Isaiah describes a Jerusalem that is surrounded by world peace. He exhorts the people to abandon idolatry and speaks of a day when the tall things will be brought down to size.
Isaiah predicts the end of war: “And [the nations] shall beat their swords into plowshares and their spears into pruning hooks: Nation shall not take up sword against nation; they shall never again know war.” (v. 4)
III. Important Verses
2-4: In the days to come, The Mount of the LORD’s House Shall stand firm above the mountains And tower above the hills; And all the nations Shall gaze on it with joy. And the many peoples shall go and say: “Come, Let us go up to the Mount of the LORD, To the House of the God of Jacob; That He may instruct us in His ways, And that we may walk in His paths.” For instruction shall come forth from Zion, The word of the LORD from Jerusalem. Thus He will judge among the nations And arbitrate for the many peoples, And they shall beat their swords into plowshares And their spears into pruning hooks: Nation shall not take up Sword against nation; They shall never again know war.
11-17: Man’s haughty look shall be brought low, And the pride of mortals shall be humbled. None but the LORD shall be Exalted in that day. For the LORD of Hosts has ready a day Against all that is proud and arrogant, Against all that is lofty — so that it is brought low: Against all the cedars of Lebanon, Tall and stately, And all the oaks of Bashan; Against all the high mountains And all the lofty hills; Against every soaring tower And every mighty wall; Against all the ships of Tarshish And all the gallant barks. Then man’s haughtiness shall be humbled And the pride of man brought low. None but the LORD shall be Exalted in that day.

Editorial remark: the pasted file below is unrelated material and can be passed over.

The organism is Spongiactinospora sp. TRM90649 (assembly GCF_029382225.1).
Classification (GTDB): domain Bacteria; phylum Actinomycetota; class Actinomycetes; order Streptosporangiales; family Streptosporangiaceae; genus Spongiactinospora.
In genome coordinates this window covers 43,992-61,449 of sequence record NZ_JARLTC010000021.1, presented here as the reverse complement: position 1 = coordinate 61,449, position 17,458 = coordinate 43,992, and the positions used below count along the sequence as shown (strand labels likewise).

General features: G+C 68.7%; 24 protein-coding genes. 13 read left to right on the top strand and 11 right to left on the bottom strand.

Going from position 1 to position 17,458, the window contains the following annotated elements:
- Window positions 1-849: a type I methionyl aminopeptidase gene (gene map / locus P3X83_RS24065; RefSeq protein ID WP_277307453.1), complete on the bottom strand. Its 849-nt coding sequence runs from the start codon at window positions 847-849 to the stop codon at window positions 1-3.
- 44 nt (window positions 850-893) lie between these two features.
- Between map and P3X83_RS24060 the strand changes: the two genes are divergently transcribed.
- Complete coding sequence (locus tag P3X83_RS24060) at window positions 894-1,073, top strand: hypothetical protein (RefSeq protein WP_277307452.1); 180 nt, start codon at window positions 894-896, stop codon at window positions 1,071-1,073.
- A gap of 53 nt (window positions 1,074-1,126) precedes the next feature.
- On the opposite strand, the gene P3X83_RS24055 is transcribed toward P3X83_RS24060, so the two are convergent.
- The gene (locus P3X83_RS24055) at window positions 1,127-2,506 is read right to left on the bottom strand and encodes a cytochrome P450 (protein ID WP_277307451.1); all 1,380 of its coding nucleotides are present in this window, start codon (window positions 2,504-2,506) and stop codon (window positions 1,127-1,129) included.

20-21: On that day, men shall fling away, To the flying foxes and the bats, The idols of silver And the idols of gold Which they made for worshiping. And they shall enter the clefts in the rocks And the crevices in the cliffs, Before the terror of the LORD And His dread majesty, When He comes forth to overawe the earth.
1. Introduction 2-4. Jerusalem’s role as a universal city 2. Jerusalem as the highest mountain 3. The nations will turn to Jerusalem for advice 4. The end of war 5-22. The futility of haughty man 5. Exhorting the Israelites to follow God 6. Foreign practices 7-8. Lands of riches and idol-worship 9. Man will be humbled 10-17. A day when all high-things will be brought low 18-21. People will rid themselves of their idols 22. Exhortation to stop worshiping man